Clinicians caring for cardiac device patients with implanted pacemakers or cardioverter defibrillators (ICDs) are frequently asked questions by their patients concerning electromagnetic interference (EMI) sources and the devices. EMI may be radiated or conducted and may be present in many different forms including (but not limited to) radiofrequency waves, microwaves, ionizing radiation, acoustic radiation, static and pulsed magnetic fields, and electric currents. Manufacturers have done an exemplary job of interference protection with device features such as titanium casing, signal filtering, interference rejection circuits, feedthrough capacitors, noise reversion function, and programmable parameters. Nevertheless, EMI remains a real concern and a potential danger. Many factors influence EMI including those which the patient can regulate (eg, distance from and duration of exposure) and some the patient cannot control (eg, intensity of the EMI field, signal frequency). Potential device responses are many and range from simple temporary oversensing to permanent device damage. Several of the more common EMI-generating devices and their likely effects on cardiac devices are considered in the medical, home, and daily living and work environments.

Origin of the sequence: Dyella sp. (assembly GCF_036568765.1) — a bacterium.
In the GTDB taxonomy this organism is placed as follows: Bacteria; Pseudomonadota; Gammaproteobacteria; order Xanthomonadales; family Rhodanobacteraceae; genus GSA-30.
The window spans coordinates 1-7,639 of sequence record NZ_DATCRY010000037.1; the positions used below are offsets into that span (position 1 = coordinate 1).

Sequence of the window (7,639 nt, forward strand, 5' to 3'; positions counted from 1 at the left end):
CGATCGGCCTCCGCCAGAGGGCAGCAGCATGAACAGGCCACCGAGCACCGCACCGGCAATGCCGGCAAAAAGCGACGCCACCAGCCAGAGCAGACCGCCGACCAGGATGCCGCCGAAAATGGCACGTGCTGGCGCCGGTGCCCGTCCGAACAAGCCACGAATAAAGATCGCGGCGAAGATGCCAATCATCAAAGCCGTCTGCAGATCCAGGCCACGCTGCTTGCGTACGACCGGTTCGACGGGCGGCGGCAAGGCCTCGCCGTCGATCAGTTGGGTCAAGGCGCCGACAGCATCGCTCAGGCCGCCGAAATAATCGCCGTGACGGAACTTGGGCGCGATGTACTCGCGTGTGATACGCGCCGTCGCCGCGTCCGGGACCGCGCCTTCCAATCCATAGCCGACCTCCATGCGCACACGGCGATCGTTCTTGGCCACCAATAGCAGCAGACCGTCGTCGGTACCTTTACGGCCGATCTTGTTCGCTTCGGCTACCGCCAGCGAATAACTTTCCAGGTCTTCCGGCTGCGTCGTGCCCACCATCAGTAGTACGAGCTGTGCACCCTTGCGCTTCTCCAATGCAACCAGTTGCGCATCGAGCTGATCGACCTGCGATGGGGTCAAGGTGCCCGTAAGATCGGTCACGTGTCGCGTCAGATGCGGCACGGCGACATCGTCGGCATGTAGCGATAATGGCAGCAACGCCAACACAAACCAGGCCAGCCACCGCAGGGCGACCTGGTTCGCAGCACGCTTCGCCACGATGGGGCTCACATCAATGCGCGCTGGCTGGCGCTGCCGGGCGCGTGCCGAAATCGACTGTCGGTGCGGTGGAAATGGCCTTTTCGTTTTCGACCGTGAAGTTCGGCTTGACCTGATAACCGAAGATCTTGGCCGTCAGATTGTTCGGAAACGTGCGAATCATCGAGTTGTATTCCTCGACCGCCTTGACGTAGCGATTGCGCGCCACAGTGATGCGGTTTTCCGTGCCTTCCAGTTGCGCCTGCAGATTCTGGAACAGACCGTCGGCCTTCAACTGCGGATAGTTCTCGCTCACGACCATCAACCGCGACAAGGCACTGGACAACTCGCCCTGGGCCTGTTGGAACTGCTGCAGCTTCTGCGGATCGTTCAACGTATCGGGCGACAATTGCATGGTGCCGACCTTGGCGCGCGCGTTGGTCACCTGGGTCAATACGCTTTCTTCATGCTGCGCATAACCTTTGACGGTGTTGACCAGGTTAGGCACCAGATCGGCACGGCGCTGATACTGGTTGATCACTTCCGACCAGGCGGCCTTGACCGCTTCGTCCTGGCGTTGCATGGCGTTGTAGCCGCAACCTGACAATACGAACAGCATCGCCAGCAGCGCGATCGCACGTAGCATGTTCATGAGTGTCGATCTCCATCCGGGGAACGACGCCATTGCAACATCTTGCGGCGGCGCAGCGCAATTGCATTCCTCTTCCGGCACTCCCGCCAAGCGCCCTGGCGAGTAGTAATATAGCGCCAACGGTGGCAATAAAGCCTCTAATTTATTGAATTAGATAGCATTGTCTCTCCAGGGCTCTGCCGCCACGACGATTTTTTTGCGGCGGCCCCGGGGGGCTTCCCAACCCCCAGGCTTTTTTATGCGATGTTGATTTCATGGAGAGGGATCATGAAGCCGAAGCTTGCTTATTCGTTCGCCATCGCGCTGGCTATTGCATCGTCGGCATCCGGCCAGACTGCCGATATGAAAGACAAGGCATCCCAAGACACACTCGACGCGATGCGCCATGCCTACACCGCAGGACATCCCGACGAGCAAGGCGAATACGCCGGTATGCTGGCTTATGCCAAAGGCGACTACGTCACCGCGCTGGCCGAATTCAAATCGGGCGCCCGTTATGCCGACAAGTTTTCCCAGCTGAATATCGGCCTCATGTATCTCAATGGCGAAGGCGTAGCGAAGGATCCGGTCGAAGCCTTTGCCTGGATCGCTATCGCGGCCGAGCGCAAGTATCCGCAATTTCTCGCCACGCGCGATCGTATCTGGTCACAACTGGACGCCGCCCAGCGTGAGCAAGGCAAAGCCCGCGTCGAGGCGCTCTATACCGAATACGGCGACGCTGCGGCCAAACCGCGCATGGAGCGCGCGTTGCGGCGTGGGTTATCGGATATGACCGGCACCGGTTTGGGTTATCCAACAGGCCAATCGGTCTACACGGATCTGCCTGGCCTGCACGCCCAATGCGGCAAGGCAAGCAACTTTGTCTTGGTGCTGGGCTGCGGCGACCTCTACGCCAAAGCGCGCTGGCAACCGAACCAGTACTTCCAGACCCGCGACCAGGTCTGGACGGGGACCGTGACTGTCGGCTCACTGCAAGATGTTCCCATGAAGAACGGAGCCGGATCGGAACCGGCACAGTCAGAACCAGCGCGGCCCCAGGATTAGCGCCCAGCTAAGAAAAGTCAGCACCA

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Electrophysiology and Device Therapy| July 01 2004
Electromagnetic Interference in Cardiac Rhythm Management Devices
Mark W. Sweesy, BS, RCPT;
James L. Holland, MS;
AACN Adv Crit Care (2004) 15 (3): 391–403.
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Mark W. Sweesy, James L. Holland, Kerry W. Smith; Electromagnetic Interference in Cardiac Rhythm Management Devices. AACN Adv Crit Care 1 July 2004; 15 (3): 391–403. doi:
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